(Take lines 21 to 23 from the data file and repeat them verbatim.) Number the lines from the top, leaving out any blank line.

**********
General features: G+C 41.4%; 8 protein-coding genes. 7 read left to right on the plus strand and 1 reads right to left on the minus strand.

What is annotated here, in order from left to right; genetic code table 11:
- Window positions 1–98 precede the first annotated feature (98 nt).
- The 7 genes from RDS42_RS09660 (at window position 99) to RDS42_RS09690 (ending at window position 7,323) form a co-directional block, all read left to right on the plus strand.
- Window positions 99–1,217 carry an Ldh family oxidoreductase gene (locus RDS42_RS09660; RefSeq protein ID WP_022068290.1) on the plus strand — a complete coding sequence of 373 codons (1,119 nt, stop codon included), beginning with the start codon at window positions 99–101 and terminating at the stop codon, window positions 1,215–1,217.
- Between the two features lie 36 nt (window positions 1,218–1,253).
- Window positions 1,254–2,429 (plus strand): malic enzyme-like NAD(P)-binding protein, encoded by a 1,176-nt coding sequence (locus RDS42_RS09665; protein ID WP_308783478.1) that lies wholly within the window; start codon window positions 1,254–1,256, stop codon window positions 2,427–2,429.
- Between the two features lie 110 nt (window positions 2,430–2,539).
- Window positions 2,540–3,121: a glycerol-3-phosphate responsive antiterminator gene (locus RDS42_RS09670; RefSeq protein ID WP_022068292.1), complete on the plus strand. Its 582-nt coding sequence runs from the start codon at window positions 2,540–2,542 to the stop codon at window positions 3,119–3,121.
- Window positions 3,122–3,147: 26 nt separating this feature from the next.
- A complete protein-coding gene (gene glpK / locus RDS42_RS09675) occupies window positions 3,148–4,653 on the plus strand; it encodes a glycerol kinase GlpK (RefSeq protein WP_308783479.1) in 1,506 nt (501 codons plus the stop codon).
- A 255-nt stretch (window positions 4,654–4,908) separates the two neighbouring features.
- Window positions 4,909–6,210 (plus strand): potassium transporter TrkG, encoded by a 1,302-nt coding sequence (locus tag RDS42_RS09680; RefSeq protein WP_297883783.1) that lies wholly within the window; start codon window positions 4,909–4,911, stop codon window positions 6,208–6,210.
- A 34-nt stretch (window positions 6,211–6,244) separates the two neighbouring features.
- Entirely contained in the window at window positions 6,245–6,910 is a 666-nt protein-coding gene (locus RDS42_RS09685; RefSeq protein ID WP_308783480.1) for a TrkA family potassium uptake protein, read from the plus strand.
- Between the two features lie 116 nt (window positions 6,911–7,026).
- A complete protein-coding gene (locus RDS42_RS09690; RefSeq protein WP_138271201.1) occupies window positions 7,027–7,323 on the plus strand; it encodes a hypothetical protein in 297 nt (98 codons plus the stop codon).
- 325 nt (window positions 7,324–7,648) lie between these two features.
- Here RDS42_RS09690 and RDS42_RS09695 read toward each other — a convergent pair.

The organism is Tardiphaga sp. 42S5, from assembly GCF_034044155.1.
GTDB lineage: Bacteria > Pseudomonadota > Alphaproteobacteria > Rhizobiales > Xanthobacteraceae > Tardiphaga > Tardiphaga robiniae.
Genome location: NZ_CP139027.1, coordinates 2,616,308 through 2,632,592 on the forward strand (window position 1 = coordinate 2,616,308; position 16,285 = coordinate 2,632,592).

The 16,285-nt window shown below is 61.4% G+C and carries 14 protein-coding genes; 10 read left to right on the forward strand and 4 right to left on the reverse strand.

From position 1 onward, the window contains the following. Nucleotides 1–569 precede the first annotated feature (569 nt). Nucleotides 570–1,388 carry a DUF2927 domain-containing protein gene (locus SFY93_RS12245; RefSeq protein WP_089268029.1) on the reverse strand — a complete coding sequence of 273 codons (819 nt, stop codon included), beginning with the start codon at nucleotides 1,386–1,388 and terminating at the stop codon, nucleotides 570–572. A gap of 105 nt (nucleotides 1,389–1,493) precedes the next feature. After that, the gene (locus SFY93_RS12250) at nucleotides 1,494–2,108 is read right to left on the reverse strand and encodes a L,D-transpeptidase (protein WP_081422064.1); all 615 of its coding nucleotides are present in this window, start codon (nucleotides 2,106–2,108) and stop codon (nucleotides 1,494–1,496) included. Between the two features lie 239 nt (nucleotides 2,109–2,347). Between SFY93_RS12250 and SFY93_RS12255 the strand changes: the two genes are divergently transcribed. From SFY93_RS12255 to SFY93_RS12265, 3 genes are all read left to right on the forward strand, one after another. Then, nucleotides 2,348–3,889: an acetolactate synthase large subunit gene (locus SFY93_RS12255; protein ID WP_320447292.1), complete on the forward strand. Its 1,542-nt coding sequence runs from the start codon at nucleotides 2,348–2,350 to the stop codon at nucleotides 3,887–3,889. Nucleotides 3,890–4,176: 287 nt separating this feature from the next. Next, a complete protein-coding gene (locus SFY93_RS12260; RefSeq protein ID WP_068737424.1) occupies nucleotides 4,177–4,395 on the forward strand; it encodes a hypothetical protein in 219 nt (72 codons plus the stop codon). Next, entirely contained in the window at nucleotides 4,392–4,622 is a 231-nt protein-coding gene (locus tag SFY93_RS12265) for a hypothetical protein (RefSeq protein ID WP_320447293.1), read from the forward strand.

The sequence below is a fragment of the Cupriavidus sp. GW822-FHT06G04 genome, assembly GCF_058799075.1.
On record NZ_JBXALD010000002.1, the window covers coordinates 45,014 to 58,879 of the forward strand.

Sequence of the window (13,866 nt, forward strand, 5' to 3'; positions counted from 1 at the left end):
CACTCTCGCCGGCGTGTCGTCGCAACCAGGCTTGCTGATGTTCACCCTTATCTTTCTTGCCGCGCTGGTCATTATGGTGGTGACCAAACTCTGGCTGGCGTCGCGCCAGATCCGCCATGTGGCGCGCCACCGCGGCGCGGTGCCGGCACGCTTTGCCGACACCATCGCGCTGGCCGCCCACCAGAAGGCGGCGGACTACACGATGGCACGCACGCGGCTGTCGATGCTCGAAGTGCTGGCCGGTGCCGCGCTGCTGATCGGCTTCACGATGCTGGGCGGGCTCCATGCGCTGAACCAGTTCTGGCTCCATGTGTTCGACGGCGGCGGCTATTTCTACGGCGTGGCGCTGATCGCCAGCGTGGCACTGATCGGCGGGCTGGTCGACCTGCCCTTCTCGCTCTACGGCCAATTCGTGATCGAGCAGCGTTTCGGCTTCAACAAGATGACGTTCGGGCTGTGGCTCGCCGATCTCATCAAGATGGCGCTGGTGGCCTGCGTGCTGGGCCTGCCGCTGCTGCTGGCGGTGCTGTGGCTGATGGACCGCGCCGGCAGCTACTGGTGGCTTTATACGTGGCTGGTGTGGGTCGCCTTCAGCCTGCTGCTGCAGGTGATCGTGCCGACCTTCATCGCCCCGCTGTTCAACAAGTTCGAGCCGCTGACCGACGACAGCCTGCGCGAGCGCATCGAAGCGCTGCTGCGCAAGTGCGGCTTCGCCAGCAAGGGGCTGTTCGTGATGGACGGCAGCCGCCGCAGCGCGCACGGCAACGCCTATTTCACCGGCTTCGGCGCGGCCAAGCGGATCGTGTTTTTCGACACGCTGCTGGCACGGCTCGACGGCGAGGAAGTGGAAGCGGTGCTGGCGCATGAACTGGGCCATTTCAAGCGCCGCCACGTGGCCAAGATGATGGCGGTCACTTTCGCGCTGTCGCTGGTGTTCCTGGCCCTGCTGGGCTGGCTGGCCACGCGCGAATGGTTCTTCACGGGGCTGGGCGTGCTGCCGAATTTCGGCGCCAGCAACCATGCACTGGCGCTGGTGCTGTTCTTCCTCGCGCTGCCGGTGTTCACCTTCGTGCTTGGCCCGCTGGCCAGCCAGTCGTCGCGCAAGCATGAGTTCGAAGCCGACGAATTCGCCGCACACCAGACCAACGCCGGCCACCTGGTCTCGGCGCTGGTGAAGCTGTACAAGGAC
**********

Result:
GTDB lineage: Bacteria > Pseudomonadota > Alphaproteobacteria > Rhizobiales > Xanthobacteraceae > Tardiphaga > Tardiphaga robiniae.
Genome location: NZ_CP139027.1, coordinates 2,616,308 through 2,632,592 on the forward strand (window position 1 = coordinate 2,616,308; position 16,285 = coordinate 2,632,592).

The 16,285-nt window shown below is 61.4% G+C and carries 14 protein-coding genes; 10 read left to right on the forward strand and 4 right to left on the reverse strand.